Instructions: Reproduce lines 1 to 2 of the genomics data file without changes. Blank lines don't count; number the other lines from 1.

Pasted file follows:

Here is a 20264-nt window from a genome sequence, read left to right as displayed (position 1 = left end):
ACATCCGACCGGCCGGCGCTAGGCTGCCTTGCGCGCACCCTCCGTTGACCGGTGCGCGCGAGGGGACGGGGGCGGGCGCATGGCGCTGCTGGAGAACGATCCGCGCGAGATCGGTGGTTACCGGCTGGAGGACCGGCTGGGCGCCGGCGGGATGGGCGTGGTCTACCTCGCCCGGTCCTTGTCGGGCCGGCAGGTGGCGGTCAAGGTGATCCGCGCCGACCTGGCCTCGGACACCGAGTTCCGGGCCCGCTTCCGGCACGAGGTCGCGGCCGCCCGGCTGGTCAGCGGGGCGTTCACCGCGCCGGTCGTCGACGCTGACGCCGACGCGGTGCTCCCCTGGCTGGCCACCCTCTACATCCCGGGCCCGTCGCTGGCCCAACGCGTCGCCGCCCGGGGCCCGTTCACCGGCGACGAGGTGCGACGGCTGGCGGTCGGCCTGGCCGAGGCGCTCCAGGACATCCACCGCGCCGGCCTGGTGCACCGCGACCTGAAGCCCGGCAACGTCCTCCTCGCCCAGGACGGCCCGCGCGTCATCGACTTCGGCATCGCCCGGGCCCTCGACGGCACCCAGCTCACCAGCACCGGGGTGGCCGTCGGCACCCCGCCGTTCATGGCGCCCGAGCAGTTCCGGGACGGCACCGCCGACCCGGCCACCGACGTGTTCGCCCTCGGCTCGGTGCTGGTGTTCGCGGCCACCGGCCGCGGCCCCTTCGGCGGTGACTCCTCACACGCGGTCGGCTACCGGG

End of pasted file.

Here is a 20264-nt window from a genome sequence, read left to right as displayed (position 1 = left end):
ACATCCGACCGGCCGGCGCTAGGCTGCCTTGCGCGCACCCTCCGTTGACCGGTGCGCGCGAGGGGACGGGGGCGGGCGCATGGCGCTGCTGGAGAACGATCCGCGCGAGATCGGTGGTTACCGGCTGGAGGACCGGCTGGGCGCCGGCGGGATGGGCGTGGTCTACCTCGCCCGGTCCTTGTCGGGCCGGCAGGTGGCGGTCAAGGTGATCCGCGCCGACCTGGCCTCGGACACCGAGTTCCGGGCCCGCTTCCGGCACGAGGTCGCGGCCGCCCGGCTGGTCAGCGGGGCGTTCACCGCGCCGGTCGTCGACGCTGACGCCGACGCGGTGCTCCCCTGGCTGGCCACCCTCTACATCCCGGGCCCGTCGCTGGCCCAACGCGTCGCCGCCCGGGGCCCGTTCACCGGCGACGAGGTGCGACGGCTGGCGGTCGGCCTGGCCGAGGCGCTCCAGGACATCCACCGCGCCGGCCTGGTGCACCGCGACCTGAAGCCCGGCAACGTCCTCCTCGCCCAGGACGGCCCGCGCGTCATCGACTTCGGCATCGCCCGGGCCCTCGACGGCACCCAGCTCACCAGCACCGGGGTGGCCGTCGGCACCCCGCCGTTCATGGCGCCCGAGCAGTTCCGGGACGGCACCGCCGACCCGGCCACCGACGTGTTCGCCCTCGGCTCGGTGCTGGTGTTCGCGGCCACCGGCCGCGGCCCCTTCGGCGGTGACTCCTCACACGCGGTCGGCTACCGGG